COLUMBIA — For ten years, Boone County’s alternative sentencing program was housed in the basement of the Boone County Courthouse. Office space was limited, making it harder to expand the program.
As of Tuesday, that all changed.
The alternative sentencing program now has its own 2,900-square-foot building, located at 607 E. Ash St. Court officials, staffers, volunteers and community members filled the entryway Tuesday to take part in a ribbon cutting ceremony.
“Thank goodness the voters approved this,” Boone County Judge Gene Hamilton said about the new location. Hamilton has worked with the alternative sentencing program for nearly 10 years.
Started in 1998, the program is based on the notion that counseling and rehabilitation are sometime better options than traditional prison time. The new center will house all three courts involved in promoting the program — drug, mental health and reintegration. In addition to the courts, the center also hopes to bring in other services, such as parenting classes, illegal immigration services and Alcoholics Anonymous.
“The goal is for it to be an all-purpose center,” administrative assistant Emily Pabst said. “A one-stop shop for rehabilitation.”
On a wall behind the front desk, a calendar already hangs, full of events for February.
While all of the court hearings will remain in the courthouse, discussions of all the clients and the program’s services will be moved to the new meeting rooms on Ash Street.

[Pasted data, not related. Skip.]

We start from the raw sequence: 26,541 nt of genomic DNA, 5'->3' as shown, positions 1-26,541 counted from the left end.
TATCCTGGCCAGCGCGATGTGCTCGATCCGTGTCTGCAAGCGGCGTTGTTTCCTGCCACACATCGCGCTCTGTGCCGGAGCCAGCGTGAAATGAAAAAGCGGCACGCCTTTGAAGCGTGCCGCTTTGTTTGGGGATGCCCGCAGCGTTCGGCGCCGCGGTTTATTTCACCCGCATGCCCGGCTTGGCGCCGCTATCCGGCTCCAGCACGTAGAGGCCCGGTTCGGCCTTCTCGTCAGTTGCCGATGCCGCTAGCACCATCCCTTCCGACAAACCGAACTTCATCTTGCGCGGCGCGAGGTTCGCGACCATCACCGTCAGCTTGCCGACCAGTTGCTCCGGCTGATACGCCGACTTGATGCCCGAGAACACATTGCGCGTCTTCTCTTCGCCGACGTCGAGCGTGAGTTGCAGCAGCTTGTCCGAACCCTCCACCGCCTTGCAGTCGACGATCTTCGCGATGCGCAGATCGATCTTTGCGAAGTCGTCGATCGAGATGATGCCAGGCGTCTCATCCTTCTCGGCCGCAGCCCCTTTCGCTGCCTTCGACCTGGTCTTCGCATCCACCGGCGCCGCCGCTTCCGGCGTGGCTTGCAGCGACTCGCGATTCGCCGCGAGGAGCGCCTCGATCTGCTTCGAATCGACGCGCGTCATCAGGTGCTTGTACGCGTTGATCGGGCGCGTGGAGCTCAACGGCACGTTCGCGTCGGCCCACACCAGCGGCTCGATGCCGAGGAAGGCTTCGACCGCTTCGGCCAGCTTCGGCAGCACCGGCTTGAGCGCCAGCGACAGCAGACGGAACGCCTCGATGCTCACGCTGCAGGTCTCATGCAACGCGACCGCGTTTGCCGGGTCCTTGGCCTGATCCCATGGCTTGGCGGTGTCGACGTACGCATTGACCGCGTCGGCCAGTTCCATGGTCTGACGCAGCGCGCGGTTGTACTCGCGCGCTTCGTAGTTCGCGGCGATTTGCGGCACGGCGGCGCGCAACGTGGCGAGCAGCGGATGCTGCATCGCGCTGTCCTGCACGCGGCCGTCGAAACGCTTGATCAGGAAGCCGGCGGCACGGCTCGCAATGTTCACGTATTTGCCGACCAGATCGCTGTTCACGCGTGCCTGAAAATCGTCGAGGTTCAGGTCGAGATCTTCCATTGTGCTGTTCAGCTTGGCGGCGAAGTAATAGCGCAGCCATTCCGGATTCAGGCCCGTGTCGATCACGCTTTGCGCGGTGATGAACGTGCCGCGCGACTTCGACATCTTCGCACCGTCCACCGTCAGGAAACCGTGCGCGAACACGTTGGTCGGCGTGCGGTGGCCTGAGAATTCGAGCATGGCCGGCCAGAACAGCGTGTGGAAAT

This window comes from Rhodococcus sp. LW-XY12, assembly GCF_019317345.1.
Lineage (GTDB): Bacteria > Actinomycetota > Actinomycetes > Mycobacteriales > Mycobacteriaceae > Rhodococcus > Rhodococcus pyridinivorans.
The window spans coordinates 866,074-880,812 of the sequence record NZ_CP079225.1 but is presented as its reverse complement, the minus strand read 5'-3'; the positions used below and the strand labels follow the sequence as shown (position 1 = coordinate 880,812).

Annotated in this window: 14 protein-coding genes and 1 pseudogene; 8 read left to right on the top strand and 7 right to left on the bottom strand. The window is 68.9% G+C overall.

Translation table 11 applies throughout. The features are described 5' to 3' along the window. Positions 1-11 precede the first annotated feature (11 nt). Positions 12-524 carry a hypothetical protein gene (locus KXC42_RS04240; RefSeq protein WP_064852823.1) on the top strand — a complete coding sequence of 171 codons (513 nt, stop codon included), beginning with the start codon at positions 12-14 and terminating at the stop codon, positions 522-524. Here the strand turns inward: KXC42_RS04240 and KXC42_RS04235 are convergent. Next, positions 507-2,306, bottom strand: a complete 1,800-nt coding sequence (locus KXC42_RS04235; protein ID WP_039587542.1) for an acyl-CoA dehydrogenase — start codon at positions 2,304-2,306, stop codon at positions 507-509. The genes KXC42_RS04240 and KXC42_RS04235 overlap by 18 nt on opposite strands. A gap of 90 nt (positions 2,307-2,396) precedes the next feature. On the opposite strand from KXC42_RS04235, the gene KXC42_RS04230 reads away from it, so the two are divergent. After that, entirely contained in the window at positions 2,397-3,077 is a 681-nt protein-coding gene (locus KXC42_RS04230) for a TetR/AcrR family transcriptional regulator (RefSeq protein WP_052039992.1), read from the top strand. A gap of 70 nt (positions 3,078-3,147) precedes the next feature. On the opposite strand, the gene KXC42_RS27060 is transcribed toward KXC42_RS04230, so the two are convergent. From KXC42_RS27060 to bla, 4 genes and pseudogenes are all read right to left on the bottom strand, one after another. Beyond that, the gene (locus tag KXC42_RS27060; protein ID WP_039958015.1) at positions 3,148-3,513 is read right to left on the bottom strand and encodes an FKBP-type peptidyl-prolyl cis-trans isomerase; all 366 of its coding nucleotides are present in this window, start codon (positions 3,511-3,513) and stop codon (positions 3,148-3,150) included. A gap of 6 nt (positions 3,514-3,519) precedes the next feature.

“The center creates more space in the courthouse proper for other court functions,” County Commissioner Skip Elkin said.
Hamilton, who was the initial judge presiding over the drug court for the first 18 months, said he thinks the alternative sentencing program has been an improvement to the court system since its inception.
“Missouri has been in the lead in the nation for alternative sentencing,” Hamilton said. “And Boone County has been the lead in Missouri.”
There is still more to come in the future for the center, as Pabst pointed out during a tour of the facilities. In addition to the meeting rooms and offices, a back room that held a reception Tuesday night will eventually house computers where the program’s participants can perform job searches and create résumés.
The center may also continue building — from the bottom down.
“This door leads down to the basement, which will hopefully eventually be ours,” Pabst said.
The extra space could also allow for more meeting rooms and possibly house more courts for the program.
“It may be next year that we have a DWI court in here,” Hamilton said.
Growth and improvement at the center have been possible thanks to continued support from the Boone County and Columbia communities, Pabst said.
“We’re doing good things,” she said. “The community understands that these sort of programs are important in the long run.”